6 Articles to Help People Living with Disabilities (plus a bonus resource)

We recently had someone reach out with a number of interesting articles that are designed to help people living with various disabilities. Thanks, Jennifer McGregor, for putting this list together.

Please consult with your physician prior to implementing any changes recommended in these resources. Be advised that there is no implied endorsement of the information contained therein.

Jennifer is a pre-med student. She and a friend developed PublicHealthLibrary.org for a college class. Her goal is to turn it into a go-to resource for reliable health information on the Web. 

  1. Explaining special needs to your child: 15 great children’s books: Are you at a loss about how to explain special needs to your child? Here are 15 books that you can read to your child or classroom that will help explain special needs to children.
  2. How to Remodel for Accessibility: Not everyone can move when disability hits. Here’s how you can create a handicap accessible home with a remodel.
  3. Developing Your Blind Child’s Sleep Schedule: This is a unique challenge as a blind child’s circadian rhythm is thrown off because they don’t have light cues. There are things you can do to establish a sleep schedule.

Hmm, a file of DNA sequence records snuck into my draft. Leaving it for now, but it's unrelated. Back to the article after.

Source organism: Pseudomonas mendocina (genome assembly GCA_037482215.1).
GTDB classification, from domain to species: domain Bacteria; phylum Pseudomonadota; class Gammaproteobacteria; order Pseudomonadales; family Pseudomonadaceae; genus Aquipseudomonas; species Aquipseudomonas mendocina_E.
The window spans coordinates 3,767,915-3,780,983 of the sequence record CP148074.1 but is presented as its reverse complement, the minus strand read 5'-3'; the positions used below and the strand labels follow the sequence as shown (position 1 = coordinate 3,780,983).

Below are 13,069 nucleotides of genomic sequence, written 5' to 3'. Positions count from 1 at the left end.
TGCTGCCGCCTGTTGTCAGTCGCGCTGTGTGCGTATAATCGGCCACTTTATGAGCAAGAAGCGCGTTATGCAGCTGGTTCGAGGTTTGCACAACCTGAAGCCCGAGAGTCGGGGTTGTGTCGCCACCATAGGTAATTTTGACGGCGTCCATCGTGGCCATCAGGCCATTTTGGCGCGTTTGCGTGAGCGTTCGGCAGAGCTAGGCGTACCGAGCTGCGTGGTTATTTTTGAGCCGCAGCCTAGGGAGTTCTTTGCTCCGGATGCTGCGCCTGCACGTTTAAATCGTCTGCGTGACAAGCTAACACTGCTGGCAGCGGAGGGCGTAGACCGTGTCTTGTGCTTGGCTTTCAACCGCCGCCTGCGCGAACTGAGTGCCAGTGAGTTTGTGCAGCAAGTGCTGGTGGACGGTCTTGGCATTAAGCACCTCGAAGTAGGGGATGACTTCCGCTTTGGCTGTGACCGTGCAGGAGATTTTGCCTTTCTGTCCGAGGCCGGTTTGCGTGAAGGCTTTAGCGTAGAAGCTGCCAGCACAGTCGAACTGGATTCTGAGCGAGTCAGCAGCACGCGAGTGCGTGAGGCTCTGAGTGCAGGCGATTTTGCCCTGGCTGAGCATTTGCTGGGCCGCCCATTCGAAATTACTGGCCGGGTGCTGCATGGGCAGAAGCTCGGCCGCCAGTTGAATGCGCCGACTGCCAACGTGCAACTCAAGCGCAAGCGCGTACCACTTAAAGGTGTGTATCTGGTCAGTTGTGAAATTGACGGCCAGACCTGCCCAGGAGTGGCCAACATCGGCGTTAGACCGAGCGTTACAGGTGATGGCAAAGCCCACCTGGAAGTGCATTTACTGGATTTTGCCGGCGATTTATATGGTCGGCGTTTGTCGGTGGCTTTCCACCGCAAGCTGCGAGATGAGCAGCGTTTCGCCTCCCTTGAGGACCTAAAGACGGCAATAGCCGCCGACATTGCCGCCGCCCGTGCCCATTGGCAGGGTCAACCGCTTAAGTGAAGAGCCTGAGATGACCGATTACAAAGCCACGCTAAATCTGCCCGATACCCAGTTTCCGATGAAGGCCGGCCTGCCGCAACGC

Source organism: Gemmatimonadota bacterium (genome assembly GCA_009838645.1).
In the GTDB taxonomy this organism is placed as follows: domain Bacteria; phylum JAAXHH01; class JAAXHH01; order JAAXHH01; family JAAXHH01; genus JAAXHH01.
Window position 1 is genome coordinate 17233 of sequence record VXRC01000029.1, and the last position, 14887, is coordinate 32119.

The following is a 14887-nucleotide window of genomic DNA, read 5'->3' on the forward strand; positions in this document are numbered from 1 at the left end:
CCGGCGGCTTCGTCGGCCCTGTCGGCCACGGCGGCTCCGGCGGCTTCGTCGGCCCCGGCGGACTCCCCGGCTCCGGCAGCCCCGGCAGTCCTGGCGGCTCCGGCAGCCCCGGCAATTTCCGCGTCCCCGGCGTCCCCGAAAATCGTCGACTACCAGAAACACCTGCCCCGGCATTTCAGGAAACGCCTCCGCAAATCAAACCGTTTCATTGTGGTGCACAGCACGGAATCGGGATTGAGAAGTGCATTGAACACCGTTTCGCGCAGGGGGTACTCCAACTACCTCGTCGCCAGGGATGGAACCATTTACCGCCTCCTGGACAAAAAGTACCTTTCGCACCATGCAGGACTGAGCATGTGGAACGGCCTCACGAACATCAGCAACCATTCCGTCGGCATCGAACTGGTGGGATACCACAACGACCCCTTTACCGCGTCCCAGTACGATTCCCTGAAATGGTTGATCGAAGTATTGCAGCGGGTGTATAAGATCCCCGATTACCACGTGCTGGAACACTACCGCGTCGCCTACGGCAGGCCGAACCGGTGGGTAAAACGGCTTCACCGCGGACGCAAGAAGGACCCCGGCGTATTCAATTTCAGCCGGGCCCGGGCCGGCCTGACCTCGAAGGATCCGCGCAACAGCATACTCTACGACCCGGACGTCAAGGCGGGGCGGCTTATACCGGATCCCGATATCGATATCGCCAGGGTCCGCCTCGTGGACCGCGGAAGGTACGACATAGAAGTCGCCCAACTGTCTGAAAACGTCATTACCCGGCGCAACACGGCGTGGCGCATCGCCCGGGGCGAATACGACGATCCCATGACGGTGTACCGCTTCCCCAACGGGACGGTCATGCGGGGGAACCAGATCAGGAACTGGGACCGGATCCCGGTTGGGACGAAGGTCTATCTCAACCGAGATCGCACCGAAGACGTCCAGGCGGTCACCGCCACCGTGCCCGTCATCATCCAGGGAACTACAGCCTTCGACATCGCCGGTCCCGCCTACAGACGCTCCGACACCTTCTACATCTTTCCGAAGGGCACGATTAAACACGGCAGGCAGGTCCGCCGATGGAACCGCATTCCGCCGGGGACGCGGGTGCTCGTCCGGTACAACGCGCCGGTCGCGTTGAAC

4. How to Exercise if You Have Limited Mobility: You don’t need to have full mobility to experience the health benefits of exercise. While there are challenges that come with having mobility issues, by adopting a creative approach, you can overcome any physical limitations and find enjoyable ways to get active and improve your health and well-being.
  5. Healthy Eating Advice for Wheelchair-bound People: This fact sheet offers general advice for people who are wheelchair-bound. The scale of immobilization and/or paralysis directly affects the function of digestive organs. Here’s a short list of foods you might want to avoid and those you want to include in your diet.
  6. How to Create a Backyard Sanctuary for Kids with Disabilities: Children of all abilities and needs should have room to play and explore their world. Here are some ideas on how you can create a fun outdoor space for children of all needs.
  7. Bonus Resource – A Number to Call When Traveling with Someone Autistic: It can be quite daunting to fly with an autistic person as there’s a lot of extra stimuli that can disturb them. There are resources out there to help, one of which is a phone number that can help ease the security checkpoint process. Call three days before traveling (855) 787-2227.